The Civil War dyad of blue and gray has become so entrenched over the years that blue and gray are often used as shorthand for Union and Confederacy. In truth, things were a little more complicated. “In the early days, there was a lot more variety,” says Arms & Militaria expert Rafael Eledge, owner of Shiloh Civil War Relics, in Savannah, Tennessee. In New England, says Eledge, Union forces were often drawn from militia units that wore gray uniforms, which they continued to wear after joining the U.S. Army. “So during early battles, like First Manassas,” he says, “both sides had gray uniforms and both sides had blue uniforms. It was hard to tell who was who out in the field.”
A more extreme example is found in the Zouaves, military units that existed on both sides of the conflict. A soldier in Zouave dress typically wore flowing pantaloons, a fez and an embroidered waistcoat with false pockets. Because of their rarity, few Civil War-era Zouave uniforms are known to have survived. During the August 2014 ROADSHOW in Charleston, West Virginia, Eledge was surprised and delighted to find himself appraising a well-preserved Zouave uniform from the 5th New York Volunteer Infantry, a famous unit known as "Duryée's Infantry" after its commander, Col. Abram Duryée — 85 percent of whom were either killed or wounded during a single battle. Because of its excellent condition, Eledge estimated the uniform's auction value at $15,000 (plus $1,000 for associated militaria).
A soldier in Zouave dress typically wore flowing pantaloons, a fez and an embroidered waistcoat with false pockets.
The Zouave-style uniform can be a shock to anyone expecting the navy blue or the heather gray of history books. Those uniforms were clearly designed for combat: trim, to reduce a soldier's profile on the battlefield; rugged, to stand up to months and years of marching and close combat; dignified but plain, to promote group cohesion and a sense of equality in the ranks. By such standards, the Zouave uniform was impractical, bizarre even: eye-catching blue coats piped in bright red; loose and billowing pants likely to snag on branches and brambles; a red fez. You might expect to see one on a juggler or a fire-eater — never a soldier.
The uniform's foreign appearance has the straightforward explanation of a foreign origin. As told in an essay found in the 1995 volume Don Troiani's Civil War, the first military unit known as Zouave was a French Army battalion, operating in Algeria in 1831, that consisted entirely of soldiers recruited from a North African tribe called the Zouaoua. At the time, the French were consolidating their colonial control over Algeria, which would remain a French possession for over a century, and they needed a local population of soldiers inimical to the government of Algiers. The Zouaoua fit the bill. They were fierce and independent, essentially hostile to any government that encroached on their freedom (though the Zouave units were commanded by Frenchmen, and eventually replaced entirely by them). The fez characteristic of the Zouave uniform is clearly drawn from Muslim-influenced fashions, the baggy pants designed to be comfortable during desert operations.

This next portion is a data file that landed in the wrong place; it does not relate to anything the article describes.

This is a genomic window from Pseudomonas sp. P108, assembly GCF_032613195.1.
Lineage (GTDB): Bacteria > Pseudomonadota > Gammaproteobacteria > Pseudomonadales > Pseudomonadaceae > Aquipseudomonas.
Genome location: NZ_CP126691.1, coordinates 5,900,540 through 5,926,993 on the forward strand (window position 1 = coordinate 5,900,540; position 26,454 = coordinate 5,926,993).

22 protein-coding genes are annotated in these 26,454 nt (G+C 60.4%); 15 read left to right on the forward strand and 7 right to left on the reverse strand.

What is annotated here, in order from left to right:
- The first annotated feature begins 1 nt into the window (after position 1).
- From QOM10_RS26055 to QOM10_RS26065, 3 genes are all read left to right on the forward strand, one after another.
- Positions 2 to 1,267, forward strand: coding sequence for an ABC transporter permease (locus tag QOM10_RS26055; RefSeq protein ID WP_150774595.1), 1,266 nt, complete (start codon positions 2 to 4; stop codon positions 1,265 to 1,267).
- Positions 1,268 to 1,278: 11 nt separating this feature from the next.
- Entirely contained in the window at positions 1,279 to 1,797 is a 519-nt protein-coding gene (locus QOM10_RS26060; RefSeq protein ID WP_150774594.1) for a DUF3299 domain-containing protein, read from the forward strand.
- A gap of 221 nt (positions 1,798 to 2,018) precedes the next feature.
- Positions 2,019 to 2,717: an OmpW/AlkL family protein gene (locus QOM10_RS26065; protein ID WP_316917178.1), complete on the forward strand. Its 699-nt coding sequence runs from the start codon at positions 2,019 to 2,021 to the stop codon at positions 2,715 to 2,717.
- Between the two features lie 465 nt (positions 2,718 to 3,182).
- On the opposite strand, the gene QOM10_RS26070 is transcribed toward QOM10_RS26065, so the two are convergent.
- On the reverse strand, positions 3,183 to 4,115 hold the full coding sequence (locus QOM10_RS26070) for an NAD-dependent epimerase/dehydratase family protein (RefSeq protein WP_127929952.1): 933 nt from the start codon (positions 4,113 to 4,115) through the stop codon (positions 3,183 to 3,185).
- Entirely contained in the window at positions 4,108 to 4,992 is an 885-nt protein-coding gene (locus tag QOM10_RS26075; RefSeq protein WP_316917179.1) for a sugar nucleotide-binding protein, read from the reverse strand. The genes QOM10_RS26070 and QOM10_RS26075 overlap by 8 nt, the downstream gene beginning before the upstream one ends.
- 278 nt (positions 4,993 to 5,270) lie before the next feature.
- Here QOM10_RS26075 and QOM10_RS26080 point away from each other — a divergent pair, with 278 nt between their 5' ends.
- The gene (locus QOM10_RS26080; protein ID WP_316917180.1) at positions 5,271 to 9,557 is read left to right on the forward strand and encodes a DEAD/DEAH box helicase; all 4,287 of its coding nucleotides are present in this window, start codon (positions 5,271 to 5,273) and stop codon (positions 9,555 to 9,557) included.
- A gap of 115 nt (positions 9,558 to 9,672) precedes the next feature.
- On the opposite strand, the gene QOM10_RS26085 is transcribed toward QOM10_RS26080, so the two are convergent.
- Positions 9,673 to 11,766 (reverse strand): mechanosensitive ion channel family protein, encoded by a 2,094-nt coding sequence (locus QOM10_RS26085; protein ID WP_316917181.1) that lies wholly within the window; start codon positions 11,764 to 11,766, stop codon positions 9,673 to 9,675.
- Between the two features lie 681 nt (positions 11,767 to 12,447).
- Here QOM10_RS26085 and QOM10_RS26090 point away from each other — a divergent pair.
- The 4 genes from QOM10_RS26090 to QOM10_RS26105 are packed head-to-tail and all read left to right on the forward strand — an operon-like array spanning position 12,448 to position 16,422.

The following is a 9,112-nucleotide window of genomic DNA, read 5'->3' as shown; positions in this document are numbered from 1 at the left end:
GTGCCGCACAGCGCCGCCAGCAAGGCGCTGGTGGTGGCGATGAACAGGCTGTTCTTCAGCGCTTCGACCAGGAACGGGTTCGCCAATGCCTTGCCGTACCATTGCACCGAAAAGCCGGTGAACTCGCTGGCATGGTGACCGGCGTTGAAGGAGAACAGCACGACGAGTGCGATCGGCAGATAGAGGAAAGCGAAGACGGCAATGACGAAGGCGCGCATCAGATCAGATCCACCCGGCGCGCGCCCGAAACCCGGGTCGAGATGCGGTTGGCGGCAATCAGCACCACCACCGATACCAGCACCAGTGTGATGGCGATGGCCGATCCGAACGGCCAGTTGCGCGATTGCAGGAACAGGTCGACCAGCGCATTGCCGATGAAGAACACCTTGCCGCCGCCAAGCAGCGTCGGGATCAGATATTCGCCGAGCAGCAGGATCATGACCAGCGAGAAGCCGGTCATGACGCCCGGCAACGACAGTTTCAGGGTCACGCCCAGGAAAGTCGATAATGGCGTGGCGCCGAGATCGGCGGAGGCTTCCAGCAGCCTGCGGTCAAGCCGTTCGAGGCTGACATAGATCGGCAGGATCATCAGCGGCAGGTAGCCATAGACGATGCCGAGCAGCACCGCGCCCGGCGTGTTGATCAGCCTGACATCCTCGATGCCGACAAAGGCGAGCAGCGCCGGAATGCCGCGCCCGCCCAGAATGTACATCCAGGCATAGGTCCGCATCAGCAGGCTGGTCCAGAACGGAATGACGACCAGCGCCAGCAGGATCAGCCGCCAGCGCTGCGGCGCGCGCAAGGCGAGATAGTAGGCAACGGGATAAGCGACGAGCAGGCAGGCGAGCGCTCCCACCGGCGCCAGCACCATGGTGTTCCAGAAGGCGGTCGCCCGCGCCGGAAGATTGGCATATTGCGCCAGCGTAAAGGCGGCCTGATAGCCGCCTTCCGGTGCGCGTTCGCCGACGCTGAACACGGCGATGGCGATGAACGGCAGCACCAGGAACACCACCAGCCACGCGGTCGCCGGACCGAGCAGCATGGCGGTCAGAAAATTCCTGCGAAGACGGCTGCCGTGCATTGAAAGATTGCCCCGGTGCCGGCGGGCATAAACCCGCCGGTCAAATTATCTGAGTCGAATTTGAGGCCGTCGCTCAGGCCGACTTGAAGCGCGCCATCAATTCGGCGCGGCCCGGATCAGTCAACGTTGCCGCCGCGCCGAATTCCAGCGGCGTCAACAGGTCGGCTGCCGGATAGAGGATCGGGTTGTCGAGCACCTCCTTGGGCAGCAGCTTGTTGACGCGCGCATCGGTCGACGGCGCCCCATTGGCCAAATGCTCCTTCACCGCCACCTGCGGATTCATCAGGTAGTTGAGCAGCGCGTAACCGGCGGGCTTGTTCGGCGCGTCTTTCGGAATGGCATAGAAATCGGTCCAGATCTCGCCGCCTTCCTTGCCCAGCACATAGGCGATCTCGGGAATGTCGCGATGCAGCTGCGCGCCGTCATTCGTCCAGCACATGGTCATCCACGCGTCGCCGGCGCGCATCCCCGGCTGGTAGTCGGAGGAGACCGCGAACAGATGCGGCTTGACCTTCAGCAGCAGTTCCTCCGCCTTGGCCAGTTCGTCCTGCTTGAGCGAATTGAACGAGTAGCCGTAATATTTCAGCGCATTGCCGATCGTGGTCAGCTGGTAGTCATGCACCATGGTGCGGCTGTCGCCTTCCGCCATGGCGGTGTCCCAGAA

The Zouave units earned a reputation as elite troops during the French conquest. In the following decades, as their reputation spread around the world with emigrating Zouave and ex-Zouave soldiers, a sort of Zouave fashion-craze took hold among the world's militaries, eventually arriving in Civil War-era America. To wear the Zouave uniform was to partake of Zouave military prowess — so the latter-day Zouave units, Union and Confederate alike, hoped.
“They were elite in equipment, but not always in fighting ability,” says Eledge. During the Civil War, he explains, military units were typically formed out of like-minded, local groups of men and boys who enlisted together and equipped themselves as they liked. “The Zouaves were generally rich, generally flashy guys who liked standing out. There was no tactical advantage to standing out, but that was their intention, which is a great idea if all you're doing is marching. In a parade, it's a wonderful idea. If you're in battle? Not so much. It's a whole lot easier to shoot someone who's wearing circus colors than someone who blends in," Eledge adds.
As the Civil War continued, claiming its hundreds and thousands, and ultimately hundreds of thousands of lives, the Zouave units disappeared. They had never been all that common to begin with, and the lure of claiming a share of battlefield glory waned as certain death emerged as its price.
After the war, with the fatal consequences of enhanced visibility a fading memory, the impractical appeal of Zouave military fashion re-emerged. According to Eledge, many peacetime militia units chose to adopt the Zouave uniform rather than something more conventional. As a result, post-war Zouave uniforms are not that uncommon — but Eledge says he cannot remember ever coming across a single Zouave uniform from the Confederacy. And the less uncommon Union-affiliated uniforms are still rare enough that, if they are in comparable condition to the one Eledge appraised in Charleston, they might well bring in as much as $15,000. It's an extraordinary price tag for a piece of militaria so lovely to behold, but so entirely at odds with any practical military purpose.